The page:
There was no one in the hall, sitting room, den, or upstairs, neither had Effie seen any person enter. Thinking I heard voices in the direction of father's office, I went there and through to the library "annex," where an unexpected picture met my gaze. Martin Cortright, the precise, in stocking feet, skull cap, and dressing gown, perched on top of the step-ladder, was clutching a book in one hand, within the other he held Miss Lavinia's slender fingers in greeting, while his face had a curious expression of surprise, pleasure, and a wild desire to regain his slippers that were down on the floor, a combination that made him look extremely foolish as well as "pudgy."

Up to that moment, Miss Lavinia, who cannot distinguish a face three feet away without her lorgnette, thought she was speaking to father. Under cover of our mutual hilarity, I led her back to a seat in the study, so that Martin might recover his wits, coat, and slippers at the same time, for Miss Lavinia had stumbled over the latter and sent them coasting in different directions.

Yes, the postmistress was right, Lavinia Dorman had a new bonnet. Not the customary conservative but monotonous upholstered affair of jet and lace, but a handful of pink roses in a tulle nest, held on by wisps of tulle instead of ribbons.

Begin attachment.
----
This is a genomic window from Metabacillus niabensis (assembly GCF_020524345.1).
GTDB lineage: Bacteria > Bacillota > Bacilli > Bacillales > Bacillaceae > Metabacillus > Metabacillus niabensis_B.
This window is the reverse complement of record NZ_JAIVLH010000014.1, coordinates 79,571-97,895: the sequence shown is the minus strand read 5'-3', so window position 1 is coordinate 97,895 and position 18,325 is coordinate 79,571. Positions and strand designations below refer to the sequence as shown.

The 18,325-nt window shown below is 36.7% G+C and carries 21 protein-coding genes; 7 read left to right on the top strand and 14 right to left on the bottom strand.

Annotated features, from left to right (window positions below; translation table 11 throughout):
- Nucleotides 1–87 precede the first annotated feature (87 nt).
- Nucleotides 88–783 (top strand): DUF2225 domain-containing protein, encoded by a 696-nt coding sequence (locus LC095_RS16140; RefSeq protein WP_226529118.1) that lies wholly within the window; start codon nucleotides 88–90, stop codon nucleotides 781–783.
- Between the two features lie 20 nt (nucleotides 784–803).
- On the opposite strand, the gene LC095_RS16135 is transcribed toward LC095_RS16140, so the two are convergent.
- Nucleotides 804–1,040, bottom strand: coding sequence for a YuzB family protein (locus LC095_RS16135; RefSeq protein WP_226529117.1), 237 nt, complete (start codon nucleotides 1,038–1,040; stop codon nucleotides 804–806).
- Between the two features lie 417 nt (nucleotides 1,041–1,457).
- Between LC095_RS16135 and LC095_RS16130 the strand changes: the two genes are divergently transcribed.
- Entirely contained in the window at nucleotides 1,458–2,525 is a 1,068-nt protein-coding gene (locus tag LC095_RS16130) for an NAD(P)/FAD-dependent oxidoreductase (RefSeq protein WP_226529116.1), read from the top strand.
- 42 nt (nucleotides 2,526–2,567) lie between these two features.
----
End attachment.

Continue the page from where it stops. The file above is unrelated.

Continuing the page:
"Hortense, who has made bonnets for years, said this was more appropriate for the country, and would show dirt less than black,—and even went so far as to suggest omitting the strings altogether," she said in rather flurried tones, as a few moments later we went upstairs, and I removed the pins that held the confection in place, and commented upon its prettiness.

* * * * *

Martin Cortright stayed to dinner, and afterward he, Miss Lavinia, father, and Evan sat down to a "real old-fashioned," serious game of whist! Of all things, to the fifth wheel, who is out of it, would not be in if she could, cannot learn, and prefers jackstraws to card games of any sort, an evening of serious whist is the most aggravating. They were too well matched to even enliven matters by squabbling or casting venomous glances at each other. Evan played with Martin Cortright, whose system he was absorbed in mastering, and he never spoke a word, and barely looked up. This, too, when he had been away for several days on a business trip. It was moonlight, and I wanted him to see the new iris that were in bloom along the wild walk, dilate upon the game of leap-frog that the automobile played, and—well—there is a great deal to say when Evan has been away that cannot be thought of indoors or be spoken hurriedly in the concise, compact, public terms in which one orders a meal. Conversation is only in part made of words, its subtilties are largely composed of touch and silence.